In January, the Centers for Medicare and Medicaid Services approved the state's request to fund a transforming the system for providing mental health and substance abuse services The so-called "transformation waiver" will provide $150 million over five years to apply toward offering integrated physical and behavioral health care, expanding capacity to address emergent behavioral health issues, and ensuring a continuum of care unbroken as patients pass from one provider to another.

The principal agents of the program will be seven "integrated delivery networks," or IDNs, one of which will consist of the Central and Winnipesaukeee public health networks, consisting of Belknap County, 18 towns in Grafton County and three towns in Merrimack County. The IDNs will organize and coordinate the providers within the network as well as receive and distribute funding to them. The partners in the networks must include primary care physicians, substance abuse providers, hospitals, community mental health centers, community and rural health centers, community organizations providing social services and county nursing and correctional facilities.

Lisa Morris of the Lakes Region Partnership for Public Health said that the Winnipesaukee Health Council has identified access to behavioral health care, including substance abuse treatment, as a priority in the region. In January, the Community Health Services Network, LLC was formed. The network includes LRGHeathcare, Speare Memorial Hospital, Genesis Behavioral Health, Horizons Counseling Center, HealthFirst, Lakes Region Partnership for Public Health, Lakes Region Community Services, Central New Hampshire Hospice and Visiting Nurse Association, Franklin Visiting Nurse Association and Community Action Program Belknap-Merrimack Counties.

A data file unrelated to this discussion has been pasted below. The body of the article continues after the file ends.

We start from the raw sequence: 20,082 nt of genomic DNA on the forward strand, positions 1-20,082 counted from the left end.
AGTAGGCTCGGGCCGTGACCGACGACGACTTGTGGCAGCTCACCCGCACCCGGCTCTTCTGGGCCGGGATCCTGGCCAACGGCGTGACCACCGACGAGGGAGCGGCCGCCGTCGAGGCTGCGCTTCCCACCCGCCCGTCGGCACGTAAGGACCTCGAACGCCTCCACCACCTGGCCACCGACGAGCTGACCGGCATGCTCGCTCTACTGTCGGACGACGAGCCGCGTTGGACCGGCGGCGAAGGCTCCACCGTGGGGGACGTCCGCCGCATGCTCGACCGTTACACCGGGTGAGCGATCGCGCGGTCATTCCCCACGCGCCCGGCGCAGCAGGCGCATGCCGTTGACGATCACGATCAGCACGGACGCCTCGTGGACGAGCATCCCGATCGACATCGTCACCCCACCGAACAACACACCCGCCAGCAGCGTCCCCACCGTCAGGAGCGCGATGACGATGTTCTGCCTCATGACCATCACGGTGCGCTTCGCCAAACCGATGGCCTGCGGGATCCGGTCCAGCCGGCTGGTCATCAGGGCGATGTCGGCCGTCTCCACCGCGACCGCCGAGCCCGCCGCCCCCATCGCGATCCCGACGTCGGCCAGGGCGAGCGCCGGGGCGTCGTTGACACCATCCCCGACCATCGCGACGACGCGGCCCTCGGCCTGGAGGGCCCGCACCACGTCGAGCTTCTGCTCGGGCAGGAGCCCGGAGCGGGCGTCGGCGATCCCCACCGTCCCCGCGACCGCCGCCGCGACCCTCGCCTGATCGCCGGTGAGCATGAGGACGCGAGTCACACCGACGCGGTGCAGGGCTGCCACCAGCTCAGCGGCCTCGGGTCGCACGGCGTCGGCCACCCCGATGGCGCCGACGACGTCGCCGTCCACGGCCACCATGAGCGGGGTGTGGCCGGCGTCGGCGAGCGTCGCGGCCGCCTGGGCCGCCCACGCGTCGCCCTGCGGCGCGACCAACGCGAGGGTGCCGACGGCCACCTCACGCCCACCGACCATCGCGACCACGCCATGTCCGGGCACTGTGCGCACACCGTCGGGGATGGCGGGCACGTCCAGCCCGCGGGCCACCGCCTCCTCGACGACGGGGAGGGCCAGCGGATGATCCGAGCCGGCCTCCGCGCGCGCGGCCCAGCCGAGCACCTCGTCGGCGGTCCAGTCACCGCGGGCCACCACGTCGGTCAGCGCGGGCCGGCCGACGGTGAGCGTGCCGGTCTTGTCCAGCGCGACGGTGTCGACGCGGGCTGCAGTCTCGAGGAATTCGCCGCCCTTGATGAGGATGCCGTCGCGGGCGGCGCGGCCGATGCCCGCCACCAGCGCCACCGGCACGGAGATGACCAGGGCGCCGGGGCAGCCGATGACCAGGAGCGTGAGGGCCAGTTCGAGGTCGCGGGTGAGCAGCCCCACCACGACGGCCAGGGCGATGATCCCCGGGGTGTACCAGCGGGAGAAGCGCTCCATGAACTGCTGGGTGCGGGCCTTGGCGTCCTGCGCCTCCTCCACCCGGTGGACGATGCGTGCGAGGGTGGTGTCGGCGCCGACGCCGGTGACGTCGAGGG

"The Lakes Region is a step ahead," Morris said, explaining that the network represents the structure for the IDN.

The IDNs will pursue projects to expand the capacity for treating mental health and substance abuse, support patients transitioning from institutional to community settings and integrate physical and behavioral care by fostering collaboration between primary care physicians, behavioral health care providers and community social services.

Specific projects to serve these objectives will be chosen from a prescribed menu. For example, to expand capacity projects include supplementing existing personnel with additional staff and training, providing medically assisted therapy for substance abuse and offering treatment as an alternative to incarceration.

This year, $19.5 million, or 65 percent of the funding, will be applied to building capacity. In 2017, funding will begin to be apportioned among the IDNs according to their performance, beginning with 10 percent of all funds and rising to 25 percent before all funding will be based on outcomes in 2019 and 2020.